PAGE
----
Sheltering Justice: The Crucial Role of Pro Bono Lawyers After Grants Pass v. Johnson

By Hailey Kearsley, PBI Intern and PBI Staff

The U.S. Supreme Court issued its highly-anticipated decision in City of Grants Pass v. Johnson today – holding that a city’s efforts to prohibit unhoused individuals from sleeping outside when there’s nowhere else for them to sleep does not violate the Eighth Amendment’s protection against cruel and unusual punishment. I sat in front of the Supreme Court at 1:00 a.m. on a cold night in April so that I could attend oral argument in the case. With the temperature falling to 40 degrees, many came prepared, camping outside with tents and sleeping bags. I did not prepare for cold weather, however, which left me shivering and yearning for the warmth of the indoors. While sitting outside is nowhere close to the obstacles homeless individuals face, my experience was a small window into the conditions experienced by individuals sleeping and living outside, who are now more at risk of criminalization.

Homelessness across the United States is on the rise.

Over the past couple of years, the number of individuals experiencing homelessness has been on the rise. According to the U.S. Department of Housing and Urban Development’s 2023 National Report on Homelessness, nearly 650,000 individuals experience homelessness on a single night. That means an estimated 20 out of every 10,000 people are living without proper shelter. The US Interagency Council on Homelessness attributes the current rise in homelessness to inadequate systems around affordable housing, wages, and equitable access to physical and mental health care and economic opportunity.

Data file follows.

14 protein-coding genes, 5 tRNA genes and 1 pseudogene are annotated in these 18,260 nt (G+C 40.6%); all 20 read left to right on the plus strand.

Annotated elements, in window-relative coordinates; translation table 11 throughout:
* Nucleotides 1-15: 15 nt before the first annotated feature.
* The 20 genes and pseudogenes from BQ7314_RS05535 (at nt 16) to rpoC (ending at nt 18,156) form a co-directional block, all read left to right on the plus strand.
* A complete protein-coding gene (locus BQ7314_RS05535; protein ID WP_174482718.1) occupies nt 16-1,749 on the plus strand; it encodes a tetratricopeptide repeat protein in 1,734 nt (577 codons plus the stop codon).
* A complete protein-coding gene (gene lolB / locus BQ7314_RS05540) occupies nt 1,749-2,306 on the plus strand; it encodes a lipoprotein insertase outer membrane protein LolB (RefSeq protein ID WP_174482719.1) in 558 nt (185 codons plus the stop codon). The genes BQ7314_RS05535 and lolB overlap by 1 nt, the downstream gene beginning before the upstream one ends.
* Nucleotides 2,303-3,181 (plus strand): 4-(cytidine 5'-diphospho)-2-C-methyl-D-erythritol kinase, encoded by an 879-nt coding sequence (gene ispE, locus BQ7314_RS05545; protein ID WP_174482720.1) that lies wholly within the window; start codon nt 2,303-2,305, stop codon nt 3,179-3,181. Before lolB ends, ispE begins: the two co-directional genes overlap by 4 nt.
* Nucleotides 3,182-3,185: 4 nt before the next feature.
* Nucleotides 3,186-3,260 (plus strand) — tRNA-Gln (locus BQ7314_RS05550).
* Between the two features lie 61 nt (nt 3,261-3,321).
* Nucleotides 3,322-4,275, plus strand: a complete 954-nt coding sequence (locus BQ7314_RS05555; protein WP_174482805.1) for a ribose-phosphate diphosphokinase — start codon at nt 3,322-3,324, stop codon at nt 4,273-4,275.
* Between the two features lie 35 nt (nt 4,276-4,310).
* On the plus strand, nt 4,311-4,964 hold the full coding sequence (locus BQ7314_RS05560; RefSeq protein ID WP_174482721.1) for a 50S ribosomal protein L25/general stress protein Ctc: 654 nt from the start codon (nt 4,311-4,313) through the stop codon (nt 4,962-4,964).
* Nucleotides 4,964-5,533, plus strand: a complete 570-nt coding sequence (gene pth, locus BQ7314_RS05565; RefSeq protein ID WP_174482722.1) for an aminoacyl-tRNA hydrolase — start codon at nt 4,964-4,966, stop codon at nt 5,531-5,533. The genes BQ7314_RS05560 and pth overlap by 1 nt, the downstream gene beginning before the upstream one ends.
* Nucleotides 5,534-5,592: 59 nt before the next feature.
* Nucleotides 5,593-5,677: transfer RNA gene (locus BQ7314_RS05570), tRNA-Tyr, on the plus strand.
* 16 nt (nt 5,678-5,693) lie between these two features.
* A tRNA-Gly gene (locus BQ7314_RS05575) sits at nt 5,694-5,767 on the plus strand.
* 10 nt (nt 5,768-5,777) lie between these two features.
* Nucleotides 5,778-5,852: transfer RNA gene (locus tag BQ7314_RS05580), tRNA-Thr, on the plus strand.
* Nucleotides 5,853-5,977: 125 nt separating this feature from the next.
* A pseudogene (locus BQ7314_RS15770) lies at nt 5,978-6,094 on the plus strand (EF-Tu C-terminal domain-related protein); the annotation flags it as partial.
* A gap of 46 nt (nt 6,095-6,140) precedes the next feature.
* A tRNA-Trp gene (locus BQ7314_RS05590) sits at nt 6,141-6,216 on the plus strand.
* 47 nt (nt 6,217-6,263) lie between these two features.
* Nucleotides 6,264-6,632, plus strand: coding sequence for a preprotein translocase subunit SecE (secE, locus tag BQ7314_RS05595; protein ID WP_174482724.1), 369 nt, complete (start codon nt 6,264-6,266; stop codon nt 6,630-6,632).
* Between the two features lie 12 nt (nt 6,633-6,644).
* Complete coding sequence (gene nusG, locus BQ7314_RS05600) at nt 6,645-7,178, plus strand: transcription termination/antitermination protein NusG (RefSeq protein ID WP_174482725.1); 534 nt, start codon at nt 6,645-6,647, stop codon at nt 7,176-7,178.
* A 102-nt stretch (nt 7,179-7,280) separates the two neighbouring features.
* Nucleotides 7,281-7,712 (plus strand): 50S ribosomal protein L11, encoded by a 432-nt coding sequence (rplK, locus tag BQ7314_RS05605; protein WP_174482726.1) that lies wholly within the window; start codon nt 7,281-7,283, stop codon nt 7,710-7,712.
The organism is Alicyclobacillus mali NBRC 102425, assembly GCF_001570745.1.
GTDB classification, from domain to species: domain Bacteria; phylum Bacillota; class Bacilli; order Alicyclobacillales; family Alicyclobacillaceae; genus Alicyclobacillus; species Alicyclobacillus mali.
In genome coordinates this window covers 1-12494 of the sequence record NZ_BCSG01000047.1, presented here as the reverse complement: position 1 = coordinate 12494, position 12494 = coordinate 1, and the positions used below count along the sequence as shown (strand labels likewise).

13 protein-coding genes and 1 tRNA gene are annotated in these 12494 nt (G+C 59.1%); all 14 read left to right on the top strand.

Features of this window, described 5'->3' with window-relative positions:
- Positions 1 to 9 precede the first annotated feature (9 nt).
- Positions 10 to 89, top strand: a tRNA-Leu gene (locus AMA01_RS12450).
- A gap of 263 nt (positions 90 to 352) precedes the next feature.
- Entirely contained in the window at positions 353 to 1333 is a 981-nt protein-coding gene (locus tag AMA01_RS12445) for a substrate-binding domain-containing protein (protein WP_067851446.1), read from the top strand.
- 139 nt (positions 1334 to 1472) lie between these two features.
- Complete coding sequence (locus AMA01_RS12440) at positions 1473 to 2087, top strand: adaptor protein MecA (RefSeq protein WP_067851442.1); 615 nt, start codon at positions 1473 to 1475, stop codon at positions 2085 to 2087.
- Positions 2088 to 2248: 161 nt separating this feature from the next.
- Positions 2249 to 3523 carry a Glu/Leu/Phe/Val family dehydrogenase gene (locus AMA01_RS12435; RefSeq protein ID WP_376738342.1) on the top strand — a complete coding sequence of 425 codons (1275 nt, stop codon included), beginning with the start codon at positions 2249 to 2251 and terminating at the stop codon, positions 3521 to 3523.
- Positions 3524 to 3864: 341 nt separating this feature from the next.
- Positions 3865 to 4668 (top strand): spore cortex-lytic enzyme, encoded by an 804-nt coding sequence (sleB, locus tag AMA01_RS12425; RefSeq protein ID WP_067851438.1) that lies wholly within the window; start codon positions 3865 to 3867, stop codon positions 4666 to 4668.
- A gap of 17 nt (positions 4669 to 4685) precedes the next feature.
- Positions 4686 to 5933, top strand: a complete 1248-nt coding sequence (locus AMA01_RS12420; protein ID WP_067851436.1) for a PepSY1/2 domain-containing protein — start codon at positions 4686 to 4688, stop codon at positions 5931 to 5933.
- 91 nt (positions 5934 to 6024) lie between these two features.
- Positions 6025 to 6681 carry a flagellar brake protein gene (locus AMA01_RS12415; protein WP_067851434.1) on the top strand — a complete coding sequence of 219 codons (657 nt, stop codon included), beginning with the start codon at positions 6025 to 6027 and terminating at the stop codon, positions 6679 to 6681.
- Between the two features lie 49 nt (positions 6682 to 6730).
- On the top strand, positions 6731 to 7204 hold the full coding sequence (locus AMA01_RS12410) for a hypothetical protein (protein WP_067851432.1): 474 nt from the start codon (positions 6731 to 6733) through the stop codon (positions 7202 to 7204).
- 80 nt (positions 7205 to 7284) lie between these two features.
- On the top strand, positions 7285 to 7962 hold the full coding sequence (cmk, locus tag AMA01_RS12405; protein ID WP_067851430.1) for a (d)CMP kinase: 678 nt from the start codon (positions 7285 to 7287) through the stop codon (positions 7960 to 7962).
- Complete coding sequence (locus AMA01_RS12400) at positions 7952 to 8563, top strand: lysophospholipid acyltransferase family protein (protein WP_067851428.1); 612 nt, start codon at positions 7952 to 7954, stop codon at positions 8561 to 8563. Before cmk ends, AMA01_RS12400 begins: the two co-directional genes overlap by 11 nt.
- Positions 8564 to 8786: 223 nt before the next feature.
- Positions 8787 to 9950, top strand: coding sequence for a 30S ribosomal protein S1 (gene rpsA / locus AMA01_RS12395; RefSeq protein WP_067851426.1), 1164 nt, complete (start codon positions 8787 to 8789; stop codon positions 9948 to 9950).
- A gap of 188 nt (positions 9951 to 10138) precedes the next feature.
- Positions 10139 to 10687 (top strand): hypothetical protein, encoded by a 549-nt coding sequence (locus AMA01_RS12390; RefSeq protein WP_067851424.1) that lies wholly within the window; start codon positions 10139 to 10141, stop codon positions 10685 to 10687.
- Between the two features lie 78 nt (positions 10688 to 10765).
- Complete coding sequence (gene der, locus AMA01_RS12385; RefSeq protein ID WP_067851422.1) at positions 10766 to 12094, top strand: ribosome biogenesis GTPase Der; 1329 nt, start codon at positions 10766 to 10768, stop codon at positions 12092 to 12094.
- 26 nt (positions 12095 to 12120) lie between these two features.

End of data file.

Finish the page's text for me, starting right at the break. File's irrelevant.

In response to rising homelessness, several states have initiated efforts to address visible homelessness by cracking down on encampments in public spaces. These efforts often involve “camping bans” or “sleeping bans” that disperse homeless populations and dismantle makeshift shelters, including by imposing fines and even sometimes criminal penalties. As advocacy groups, legal services organizations, and others have argued, efforts to limit camping or sleeping merely displaces unhoused individuals, without offering adequate alternative solutions such as housing assistance or supportive services.

The city of Grants Pass has banned sleeping outside even though it has not provided sufficient shelter beds.

In Grants Pass, Oregon, a city plagued by the affordable housing crisis and with almost no shelter availability, there are as many as 600 individuals experiencing homelessness. In an effort to “make it uncomfortable enough for [homeless people] in [Grants Pass] so they will want to move on down the road,” the city increased enforcement of ordinances prohibiting the use of blankets, pillows, and cardboard boxes while sleeping. The escalating monetary fines for violations can lead to jail time if an individual is convicted of criminal trespass.

In 2018, John Logan and Gloria Johnson (along with Debra Blake, who has since died) sued the city of Grants Pass, Oregon, on behalf of themselves as individuals and others who are involuntarily homeless in Grants Pass. They argued that “Grants Pass is trying to run homeless people out of town,” and that homeless people in Grants Pass are subject to citations and fines when there are no low-barrier shelters and thus nowhere else for them to go. The complaint alleged enforcement of the City’s anti-sleeping and anti-camping ordinances violated the cruel and Unusual Punishment Clause of the Eighth Amendment, the Equal Protection Clause of the Fourteenth Amendment, and the Due Process Clause of the Fourteenth Amendment.